It is easy, however, to travel the well-trod route of listing all the troubles with translation. It’s perhaps more interesting to consider what is gained when watching a work performed entirely in another language. My personal watching of Three Sisters could be separated into three parts. During the first trimester I spent 70% of the time reading and 30% watching the performers; in the second I got the hang of the multi-tasking and it balanced out at 50-50; and in the final third I threw caution to the wind and decided – especially since I’m familiar with Chekhov’s plot – to mainly watch the performers and glance at the surtitles infrequently.
It seems trite to point out how much is communicated on stage visually. Yet the design elements of a production are often relegated to second position behind a play’s narrative and a company’s performance. A production that is visually stunning but weaker on the plot points runs the risk of being dismissed as ‘style over substance’, an accusation that fails to recognise the astronomical amount of skill that goes into creating costume, set, sound and lighting. And that’s to say nothing of focusing on the specifics of directorial choice with regard to the positioning of characters on stage, and use of scenery and props. It really is a language in itself.
Making the decision to relax into watching Galina Volchek’s Three Sisters rather than worrying too much about reading is an easy one. In fact it is almost a shame that the illuminated boards are there as they interrupt the delicate gloomy hues of Damir Ismagilov’s lighting design. Even in the middle of the day during the celebration of Irina’s name day, we could be convinced the scene was set at twilight. Later, charcoal greys and faintly foreboding peach tones collapse into a final scene that is played out almost entirely in darkness.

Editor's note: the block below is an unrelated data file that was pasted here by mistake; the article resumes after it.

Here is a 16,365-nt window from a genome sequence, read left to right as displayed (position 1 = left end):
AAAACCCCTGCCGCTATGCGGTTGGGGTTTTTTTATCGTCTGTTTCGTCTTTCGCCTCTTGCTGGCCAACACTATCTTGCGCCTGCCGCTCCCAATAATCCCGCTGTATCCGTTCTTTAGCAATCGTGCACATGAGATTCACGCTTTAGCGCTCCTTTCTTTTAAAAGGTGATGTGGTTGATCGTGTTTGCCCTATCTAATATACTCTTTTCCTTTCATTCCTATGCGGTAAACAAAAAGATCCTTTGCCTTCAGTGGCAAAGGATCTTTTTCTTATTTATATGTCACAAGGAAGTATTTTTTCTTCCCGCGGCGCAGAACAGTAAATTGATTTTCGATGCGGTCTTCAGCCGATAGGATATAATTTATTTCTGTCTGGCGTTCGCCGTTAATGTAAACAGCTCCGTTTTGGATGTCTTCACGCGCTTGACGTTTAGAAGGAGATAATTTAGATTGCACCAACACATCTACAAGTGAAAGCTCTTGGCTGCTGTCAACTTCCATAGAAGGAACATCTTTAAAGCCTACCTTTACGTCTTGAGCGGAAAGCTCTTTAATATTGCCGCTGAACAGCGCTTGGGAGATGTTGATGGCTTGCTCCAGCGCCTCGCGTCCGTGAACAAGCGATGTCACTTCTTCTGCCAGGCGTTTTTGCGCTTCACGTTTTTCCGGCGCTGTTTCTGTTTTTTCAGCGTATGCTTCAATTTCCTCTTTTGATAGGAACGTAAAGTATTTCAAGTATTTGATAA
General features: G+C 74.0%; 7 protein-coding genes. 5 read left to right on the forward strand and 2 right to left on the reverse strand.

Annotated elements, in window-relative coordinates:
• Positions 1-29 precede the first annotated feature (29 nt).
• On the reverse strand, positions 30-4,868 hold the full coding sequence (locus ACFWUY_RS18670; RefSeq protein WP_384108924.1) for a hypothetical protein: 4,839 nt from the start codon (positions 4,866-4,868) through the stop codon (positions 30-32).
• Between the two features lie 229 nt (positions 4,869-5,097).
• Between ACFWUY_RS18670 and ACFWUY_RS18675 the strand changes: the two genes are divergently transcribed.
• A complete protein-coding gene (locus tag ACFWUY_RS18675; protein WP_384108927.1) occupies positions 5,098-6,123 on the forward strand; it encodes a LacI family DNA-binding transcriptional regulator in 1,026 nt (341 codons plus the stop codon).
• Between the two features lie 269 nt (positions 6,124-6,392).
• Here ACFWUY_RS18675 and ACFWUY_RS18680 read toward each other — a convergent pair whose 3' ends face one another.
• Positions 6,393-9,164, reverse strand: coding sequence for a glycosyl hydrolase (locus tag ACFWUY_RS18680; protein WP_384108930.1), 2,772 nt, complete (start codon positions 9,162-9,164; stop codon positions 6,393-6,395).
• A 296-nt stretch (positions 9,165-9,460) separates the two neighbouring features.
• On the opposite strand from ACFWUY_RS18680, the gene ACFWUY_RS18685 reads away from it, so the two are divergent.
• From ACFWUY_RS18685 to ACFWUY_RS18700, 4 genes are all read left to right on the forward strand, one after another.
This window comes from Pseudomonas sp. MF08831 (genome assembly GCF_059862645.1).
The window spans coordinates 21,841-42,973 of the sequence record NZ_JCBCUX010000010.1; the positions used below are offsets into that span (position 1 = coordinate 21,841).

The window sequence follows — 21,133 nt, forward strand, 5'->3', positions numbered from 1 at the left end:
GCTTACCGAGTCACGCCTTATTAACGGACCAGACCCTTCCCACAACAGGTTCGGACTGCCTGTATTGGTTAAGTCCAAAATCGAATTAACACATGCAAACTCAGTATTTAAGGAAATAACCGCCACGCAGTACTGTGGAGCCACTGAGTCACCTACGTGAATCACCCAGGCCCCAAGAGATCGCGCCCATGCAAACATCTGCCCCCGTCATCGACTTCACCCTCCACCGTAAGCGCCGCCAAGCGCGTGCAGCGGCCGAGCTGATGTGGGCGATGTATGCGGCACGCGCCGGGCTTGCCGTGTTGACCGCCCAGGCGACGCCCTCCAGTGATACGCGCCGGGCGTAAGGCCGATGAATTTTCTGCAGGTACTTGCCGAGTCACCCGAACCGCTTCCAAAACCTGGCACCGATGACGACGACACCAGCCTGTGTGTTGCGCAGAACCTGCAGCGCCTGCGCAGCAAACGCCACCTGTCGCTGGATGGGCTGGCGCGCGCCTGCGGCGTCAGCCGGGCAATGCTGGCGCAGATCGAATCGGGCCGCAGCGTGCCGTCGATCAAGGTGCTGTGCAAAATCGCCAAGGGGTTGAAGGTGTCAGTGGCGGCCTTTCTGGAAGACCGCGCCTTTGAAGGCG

The sisters are themselves wrapped in funereal tones. At the start of the play, the women are colour-coded – Olga (Olga Drozdova) in black, Masha (Alyona Babenko) in grey and Irina (Victoria Romanenko) in white. This is in contrast to the brash Natalia in frothy, fussy pink. As time wears on (and it is always the passage of time that is felt so heavily in this production) the positive and perky Irina becomes tarnished with notes of despondence. We end with three – not fifty – shades of grey as Irina receives the news of Tzuenbach’s death whilst wearing a suitably governess-style dress the colour of gathering clouds at dusk.
The feeling of approaching tragedy is, in fact, liberally spread throughout Volchek’s production. A wicked wind almost continually whistles and – thanks to a turntable stage – the domestic world of the sisters is quite literally spinning faster and faster out of control. Yet despite the sadness and the stagnation, there is also a slight note of hope in the grouping of the women. As they cluster together in various formations, the importance of their companionship to each other is detected. No matter the boredom, heartbreak and dissatisfaction, at least they are not completely alone in bearing it. Companionship is, after all, the most important thing. As Olivia Laing notes in The Lonely City, “language is communal”. Whichever one you speak, it’s best if you have someone to speak it to. Poor old Google Translate, however it improves, will never drink wine from paper cups in Soho Square with you. They can’t create an app for that.
For more information on the Sovremennik Theatre, click here.